Jerry Lee Lewis, the rock’n’roll pioneer whose frenetic, raucous music and chaotic personal life scandalised the older post-war generation, has died aged 87. He was idolised by the pop stars of the day and responded by pouring contempt on their success and insisting he was the king, greater even than Elvis.
He said: “We only got one life to live. I know what I am. I’m a rompin’, stompin’, piano playing sonofabitch. A mean sonofabitch. But a great sonofabitch.”
He was born 29 September 1935 at 3pm Ferriday, Louisiana and raised in rural poverty on the borders of the Mississippi river. His family attended the Assembly of God church, and spoke in tongues. His cousin Jimmy Swaggart sang with Lewis during their childhoods and would go on to become one of America’s most famous Television evangelists (felled by sex scandals). All of his life Lewis struggled with a profound conflict between Old Testament notions of faith and temptation – as he went on to live a life marred by drunkenness, drug addiction, womanising and seven marriages.
His biographer wrote of his life: “havoc inevitably reigns: in-laws go mad or become accident statistics, offspring die horrible, mangled deaths, wives drown or suffer inexplicable fatal overdoses … record people are terrorized, audiences verbally and physically attacked, promoters bankrupted, journalists threatened with broken bottles … while The Killer just keeps on rocking”.
His career stalled after it emerged he had married a 13 year old second cousin, which was not thought odd in the milieu of his upbringing and he was unrepentant, eventually clawing his way back to the top as king of Country & Western.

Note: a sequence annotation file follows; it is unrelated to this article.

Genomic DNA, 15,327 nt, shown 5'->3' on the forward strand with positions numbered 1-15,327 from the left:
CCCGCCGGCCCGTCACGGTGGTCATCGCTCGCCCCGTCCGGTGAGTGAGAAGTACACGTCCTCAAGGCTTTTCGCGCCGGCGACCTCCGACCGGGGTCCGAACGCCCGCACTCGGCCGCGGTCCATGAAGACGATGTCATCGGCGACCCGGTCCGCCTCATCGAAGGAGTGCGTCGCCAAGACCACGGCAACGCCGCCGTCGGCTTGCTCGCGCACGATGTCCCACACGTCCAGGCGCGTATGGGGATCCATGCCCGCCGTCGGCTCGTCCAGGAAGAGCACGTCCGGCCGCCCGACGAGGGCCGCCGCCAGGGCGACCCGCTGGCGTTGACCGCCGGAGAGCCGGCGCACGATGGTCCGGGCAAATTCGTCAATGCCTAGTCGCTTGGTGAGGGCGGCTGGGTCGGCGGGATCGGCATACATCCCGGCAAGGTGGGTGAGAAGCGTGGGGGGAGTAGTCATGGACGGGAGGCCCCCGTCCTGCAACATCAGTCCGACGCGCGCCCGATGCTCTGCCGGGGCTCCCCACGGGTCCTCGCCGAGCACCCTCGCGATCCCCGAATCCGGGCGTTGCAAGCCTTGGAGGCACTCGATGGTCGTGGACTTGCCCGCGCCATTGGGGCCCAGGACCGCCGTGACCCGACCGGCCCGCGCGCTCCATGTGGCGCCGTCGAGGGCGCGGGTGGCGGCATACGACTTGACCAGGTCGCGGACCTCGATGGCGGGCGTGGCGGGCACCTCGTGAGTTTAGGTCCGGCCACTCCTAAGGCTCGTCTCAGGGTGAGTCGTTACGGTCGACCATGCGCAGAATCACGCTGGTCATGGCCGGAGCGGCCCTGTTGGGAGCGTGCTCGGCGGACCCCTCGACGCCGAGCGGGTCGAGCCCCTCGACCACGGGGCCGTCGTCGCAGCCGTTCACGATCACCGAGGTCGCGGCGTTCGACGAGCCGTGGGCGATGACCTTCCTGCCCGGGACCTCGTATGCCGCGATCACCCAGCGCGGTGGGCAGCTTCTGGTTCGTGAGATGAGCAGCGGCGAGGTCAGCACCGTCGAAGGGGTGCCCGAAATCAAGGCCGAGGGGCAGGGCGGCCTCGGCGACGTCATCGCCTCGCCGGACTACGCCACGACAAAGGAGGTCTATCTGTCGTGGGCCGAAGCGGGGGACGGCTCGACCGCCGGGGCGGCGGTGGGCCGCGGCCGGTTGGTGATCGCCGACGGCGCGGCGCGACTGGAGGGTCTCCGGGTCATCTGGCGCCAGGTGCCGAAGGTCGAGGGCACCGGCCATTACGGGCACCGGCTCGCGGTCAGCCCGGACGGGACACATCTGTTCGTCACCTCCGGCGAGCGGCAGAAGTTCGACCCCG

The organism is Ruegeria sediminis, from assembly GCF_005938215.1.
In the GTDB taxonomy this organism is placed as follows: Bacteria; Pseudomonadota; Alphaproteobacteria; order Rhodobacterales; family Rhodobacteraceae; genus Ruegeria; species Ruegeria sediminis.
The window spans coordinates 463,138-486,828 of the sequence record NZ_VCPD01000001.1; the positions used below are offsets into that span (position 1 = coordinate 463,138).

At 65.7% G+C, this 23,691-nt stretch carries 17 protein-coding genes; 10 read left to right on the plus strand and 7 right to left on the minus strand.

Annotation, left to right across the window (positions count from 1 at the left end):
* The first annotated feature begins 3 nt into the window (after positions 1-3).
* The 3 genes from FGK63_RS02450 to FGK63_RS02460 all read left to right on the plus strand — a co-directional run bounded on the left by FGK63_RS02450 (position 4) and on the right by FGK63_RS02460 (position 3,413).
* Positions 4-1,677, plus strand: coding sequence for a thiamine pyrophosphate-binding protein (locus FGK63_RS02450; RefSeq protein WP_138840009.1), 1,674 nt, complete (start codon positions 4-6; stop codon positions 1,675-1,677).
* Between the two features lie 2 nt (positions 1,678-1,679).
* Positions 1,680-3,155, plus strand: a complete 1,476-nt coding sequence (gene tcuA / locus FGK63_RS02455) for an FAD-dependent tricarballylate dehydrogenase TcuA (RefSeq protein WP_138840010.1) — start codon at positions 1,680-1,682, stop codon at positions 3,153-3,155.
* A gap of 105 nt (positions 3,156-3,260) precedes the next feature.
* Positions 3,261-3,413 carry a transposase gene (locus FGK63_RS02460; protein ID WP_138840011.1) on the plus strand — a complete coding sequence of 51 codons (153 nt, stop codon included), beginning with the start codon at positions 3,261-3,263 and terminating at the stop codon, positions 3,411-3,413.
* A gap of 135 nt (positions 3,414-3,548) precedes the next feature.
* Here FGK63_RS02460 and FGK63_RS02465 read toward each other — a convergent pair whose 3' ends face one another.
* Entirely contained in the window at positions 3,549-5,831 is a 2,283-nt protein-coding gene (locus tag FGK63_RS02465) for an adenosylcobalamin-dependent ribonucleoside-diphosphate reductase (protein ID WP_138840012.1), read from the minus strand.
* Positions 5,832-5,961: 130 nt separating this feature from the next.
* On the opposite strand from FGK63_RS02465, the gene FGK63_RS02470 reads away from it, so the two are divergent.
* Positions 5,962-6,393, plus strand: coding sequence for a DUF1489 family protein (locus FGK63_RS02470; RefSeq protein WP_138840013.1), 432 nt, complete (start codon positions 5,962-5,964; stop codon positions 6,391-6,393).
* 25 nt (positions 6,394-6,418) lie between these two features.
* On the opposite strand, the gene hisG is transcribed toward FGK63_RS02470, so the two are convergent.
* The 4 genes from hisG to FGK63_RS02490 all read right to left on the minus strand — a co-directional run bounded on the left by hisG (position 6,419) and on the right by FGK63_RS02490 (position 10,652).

Like many old rock’n’rollers it is a miracle he survived with a crippling drug habit in the 1960s and rampant alcohol consumption causing a near fatal stomach rupture in the 1980s, in and out of rehab and a stroke in 2019.
He had an intense, deeply buried 8th house Libra Sun on the focal point of a Yod to Saturn in Pisces sextile Uranus in Taurus. This would give him problems with his ego – too much and too little, so he’d swing between self-doubt and then overdo the overwhelming self-confidence with a tendency to abuse his dominance.
His Pluto was strongly aspected in square to Moon and Mercury and trine a lucky, successful Jupiter on his Midheaven – emotionally possessive, dogmatic in his opinions and pushily self-assured.
Plus an ambitious and scattergun Mars in Sagittarius in his career 10th in a hard-edged, not-always-kind square to Saturn opposition Venus – no surprises his emotional life was a constant war zone. His Mars was also sextile his Sun and in a showbizzy square to an 8th house musical Neptune. Such a Mutable Mars would give him high-levels of dynamic energy and nervous tension but would tend to send him off in a frenzy of impatience.
He certainly changed the course of musical history in an extraordinary way.